Lao

Non-reciprocal preferences

The most well-known non-reciprocal preference is the Generalized System of Preferences (GSP) whereby developed countries exempt or reduce tariffs for imports from developing and least developed countries. Laos is a beneficiary of GSP preference from 38 countries, namely Australia, Canada, European Union (EU 28) , Japan, New Zealand, Norway, Russia, Switzerland and Turkey. Given that Belarus and Kazakhstan joins a customs union with Russia, they are also counted as GSP granting countries.  At present, Laos has not yet benefited from GSP from the United States which the Ministry of Industry and Commerce is working on necessary steps to obtain such preference...more


Free Trade Areas (FTAs)

       Preferences that Laos benefits from free trade agreements which is most important to Laos is the ASEAN Trade in Goods Agreement (ATIGA). Laos has also signed free trade agreements with ASEAN dialogue countries: Closer Economic Relations (Australia and New Zealand), China, India, Japan and Korea. In addition, Laos is a party to other FTAs: Lao-Vietnam Trade Agreement and the Asia-Pacific Trade Agreement (APTA).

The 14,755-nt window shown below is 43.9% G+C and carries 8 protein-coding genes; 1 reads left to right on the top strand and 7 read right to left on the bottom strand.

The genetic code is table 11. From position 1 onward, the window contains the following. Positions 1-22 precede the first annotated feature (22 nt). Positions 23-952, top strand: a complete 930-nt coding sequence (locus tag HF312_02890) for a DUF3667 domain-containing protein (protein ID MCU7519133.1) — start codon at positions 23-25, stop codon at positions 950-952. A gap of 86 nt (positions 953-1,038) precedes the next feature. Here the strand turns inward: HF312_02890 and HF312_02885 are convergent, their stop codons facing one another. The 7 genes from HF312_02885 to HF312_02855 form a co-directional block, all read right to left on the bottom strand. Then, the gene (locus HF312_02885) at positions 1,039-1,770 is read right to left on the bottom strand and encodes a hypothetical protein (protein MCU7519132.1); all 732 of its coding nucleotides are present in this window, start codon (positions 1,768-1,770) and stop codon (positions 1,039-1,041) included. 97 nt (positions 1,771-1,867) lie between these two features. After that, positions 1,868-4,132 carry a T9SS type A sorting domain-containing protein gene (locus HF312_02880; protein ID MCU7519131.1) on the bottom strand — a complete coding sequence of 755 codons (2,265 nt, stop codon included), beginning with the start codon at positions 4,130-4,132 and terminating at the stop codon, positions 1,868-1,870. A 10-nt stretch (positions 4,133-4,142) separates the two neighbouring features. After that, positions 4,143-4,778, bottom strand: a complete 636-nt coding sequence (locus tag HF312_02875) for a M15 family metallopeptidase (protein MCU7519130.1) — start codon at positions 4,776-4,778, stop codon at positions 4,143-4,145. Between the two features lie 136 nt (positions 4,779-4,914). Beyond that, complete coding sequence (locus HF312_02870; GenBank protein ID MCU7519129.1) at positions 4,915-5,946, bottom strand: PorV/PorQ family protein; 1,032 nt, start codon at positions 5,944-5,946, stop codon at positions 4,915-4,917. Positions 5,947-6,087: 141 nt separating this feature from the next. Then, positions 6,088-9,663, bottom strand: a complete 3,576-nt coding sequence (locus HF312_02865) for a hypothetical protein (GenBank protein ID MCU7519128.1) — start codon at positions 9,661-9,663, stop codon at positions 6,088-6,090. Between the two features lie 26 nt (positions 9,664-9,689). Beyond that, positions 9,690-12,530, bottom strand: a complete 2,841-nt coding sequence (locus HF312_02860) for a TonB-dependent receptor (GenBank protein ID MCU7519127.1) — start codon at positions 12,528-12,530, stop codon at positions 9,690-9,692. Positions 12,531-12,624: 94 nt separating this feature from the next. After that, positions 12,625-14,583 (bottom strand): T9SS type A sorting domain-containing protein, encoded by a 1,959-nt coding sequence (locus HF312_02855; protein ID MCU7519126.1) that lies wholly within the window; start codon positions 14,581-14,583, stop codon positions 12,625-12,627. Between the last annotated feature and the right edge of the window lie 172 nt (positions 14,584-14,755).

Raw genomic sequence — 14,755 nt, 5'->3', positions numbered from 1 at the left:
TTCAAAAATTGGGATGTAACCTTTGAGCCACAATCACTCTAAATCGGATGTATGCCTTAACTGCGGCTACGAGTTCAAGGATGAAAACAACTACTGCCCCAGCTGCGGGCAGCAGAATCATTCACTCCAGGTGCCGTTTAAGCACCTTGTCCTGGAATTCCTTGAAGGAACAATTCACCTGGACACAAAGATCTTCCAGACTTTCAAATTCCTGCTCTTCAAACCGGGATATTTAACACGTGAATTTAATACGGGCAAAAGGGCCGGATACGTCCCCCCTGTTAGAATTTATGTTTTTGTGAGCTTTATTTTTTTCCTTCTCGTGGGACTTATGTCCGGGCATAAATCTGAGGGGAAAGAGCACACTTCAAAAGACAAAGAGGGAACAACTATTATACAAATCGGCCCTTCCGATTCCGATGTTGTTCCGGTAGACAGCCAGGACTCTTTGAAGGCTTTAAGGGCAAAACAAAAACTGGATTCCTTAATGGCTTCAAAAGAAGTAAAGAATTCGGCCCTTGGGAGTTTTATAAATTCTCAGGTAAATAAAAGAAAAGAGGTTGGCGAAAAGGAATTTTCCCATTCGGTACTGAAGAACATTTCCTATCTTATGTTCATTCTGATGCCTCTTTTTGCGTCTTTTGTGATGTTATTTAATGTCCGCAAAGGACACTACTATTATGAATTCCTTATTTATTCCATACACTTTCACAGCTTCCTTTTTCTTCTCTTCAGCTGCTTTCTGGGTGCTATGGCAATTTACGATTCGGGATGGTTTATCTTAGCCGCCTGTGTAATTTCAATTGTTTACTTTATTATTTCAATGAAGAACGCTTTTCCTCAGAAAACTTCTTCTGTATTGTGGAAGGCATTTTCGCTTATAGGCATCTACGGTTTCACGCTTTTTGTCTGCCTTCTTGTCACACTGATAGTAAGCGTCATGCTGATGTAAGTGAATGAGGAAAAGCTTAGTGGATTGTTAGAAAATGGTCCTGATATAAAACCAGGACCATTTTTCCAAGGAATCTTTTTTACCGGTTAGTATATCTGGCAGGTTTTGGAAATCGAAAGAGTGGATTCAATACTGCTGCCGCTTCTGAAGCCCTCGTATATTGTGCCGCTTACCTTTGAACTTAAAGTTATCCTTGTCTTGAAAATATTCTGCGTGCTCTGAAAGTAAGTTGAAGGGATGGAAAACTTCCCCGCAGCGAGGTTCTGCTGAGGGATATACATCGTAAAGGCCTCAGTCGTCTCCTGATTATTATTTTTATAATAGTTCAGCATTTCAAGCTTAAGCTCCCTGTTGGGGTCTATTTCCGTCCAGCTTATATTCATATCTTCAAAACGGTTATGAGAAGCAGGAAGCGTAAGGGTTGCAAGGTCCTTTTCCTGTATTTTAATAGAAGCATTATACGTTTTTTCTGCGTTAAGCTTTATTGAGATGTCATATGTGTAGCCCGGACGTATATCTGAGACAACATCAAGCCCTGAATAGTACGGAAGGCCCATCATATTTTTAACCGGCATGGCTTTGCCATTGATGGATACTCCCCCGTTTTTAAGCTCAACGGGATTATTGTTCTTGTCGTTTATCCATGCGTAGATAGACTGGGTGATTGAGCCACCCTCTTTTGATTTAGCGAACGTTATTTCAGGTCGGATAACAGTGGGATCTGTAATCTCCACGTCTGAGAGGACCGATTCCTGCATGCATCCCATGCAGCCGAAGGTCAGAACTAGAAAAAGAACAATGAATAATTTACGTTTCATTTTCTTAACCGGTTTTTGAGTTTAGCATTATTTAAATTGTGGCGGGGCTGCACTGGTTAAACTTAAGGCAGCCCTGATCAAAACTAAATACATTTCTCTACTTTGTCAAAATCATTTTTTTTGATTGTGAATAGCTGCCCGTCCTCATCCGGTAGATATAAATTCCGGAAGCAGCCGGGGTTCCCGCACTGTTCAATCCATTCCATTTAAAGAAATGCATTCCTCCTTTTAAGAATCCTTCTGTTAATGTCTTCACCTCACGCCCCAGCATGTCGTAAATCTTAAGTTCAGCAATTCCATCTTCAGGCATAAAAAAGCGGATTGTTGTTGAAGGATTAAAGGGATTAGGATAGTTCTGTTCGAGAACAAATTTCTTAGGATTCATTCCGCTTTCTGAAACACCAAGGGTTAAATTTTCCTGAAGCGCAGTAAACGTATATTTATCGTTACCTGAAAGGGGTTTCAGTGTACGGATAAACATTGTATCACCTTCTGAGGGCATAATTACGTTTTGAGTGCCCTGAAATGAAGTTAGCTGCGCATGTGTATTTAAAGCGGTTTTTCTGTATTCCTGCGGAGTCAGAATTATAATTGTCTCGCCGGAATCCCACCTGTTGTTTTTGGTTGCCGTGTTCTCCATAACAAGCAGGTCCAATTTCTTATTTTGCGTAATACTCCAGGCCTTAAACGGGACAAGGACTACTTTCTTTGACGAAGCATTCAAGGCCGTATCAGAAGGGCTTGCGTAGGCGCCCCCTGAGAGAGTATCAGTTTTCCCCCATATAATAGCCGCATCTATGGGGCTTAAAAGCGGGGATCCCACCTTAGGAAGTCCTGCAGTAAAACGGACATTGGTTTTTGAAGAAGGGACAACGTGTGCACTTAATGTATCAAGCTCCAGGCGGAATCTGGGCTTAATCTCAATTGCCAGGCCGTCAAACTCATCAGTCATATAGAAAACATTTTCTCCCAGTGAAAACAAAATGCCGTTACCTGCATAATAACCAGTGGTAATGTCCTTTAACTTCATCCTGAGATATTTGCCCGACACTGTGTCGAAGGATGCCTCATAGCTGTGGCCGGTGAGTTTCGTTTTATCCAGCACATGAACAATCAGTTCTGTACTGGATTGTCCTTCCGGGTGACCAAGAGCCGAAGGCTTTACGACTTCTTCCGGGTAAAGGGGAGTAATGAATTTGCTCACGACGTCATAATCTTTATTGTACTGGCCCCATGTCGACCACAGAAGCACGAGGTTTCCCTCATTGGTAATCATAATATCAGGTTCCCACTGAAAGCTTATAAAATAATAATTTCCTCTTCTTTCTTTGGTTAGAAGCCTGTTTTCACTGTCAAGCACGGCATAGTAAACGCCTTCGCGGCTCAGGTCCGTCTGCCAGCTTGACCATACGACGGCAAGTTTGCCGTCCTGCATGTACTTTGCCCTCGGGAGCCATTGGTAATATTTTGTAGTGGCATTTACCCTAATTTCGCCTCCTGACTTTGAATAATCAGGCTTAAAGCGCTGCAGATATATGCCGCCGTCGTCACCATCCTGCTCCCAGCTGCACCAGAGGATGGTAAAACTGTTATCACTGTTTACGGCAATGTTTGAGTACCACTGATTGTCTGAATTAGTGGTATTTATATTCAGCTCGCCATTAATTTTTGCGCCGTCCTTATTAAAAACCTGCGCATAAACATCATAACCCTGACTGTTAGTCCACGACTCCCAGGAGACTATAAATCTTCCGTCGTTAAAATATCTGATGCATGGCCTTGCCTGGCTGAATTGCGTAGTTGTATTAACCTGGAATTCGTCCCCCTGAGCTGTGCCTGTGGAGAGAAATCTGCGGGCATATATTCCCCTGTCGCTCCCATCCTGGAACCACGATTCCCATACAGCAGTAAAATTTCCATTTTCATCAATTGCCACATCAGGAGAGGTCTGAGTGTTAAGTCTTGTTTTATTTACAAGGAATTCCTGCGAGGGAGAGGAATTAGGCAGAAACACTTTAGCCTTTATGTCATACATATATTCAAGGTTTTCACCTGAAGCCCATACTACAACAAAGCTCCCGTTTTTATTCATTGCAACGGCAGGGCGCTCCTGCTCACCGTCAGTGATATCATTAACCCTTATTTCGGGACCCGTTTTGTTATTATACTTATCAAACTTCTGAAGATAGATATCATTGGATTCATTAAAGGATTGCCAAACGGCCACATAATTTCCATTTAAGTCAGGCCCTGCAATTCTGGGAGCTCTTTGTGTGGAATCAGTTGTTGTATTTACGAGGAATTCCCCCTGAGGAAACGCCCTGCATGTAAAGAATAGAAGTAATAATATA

Laos is exporting and benefiting from preferential treatment to ASEAN markets mainly to Thailand with the exports totaled US$623 million in 2012, followed by Vietnam and Singapore, amounting to US$69 million and US$44 million, respectively...more


Preferences

Trade preference is a special and differential treatment mainly in terms of tariff reduction or exemption which may be in either non-reciprocal or reciprocal nature. A typical example of non-reciprocal preference is the generalized system of preferences whereby developed countries apply zero duties to imports from least developed countries. Reciprocal preference refers to an exchange of preferential treatment undertaken under various free trade agreements.  
Trade preference which Laos benefits from can be grouped into 3 categories: 1) Generalized System of Preferences (GSP); 2) preferences of developing countries; and 3) preferences under free trade agreements (FTAs)...more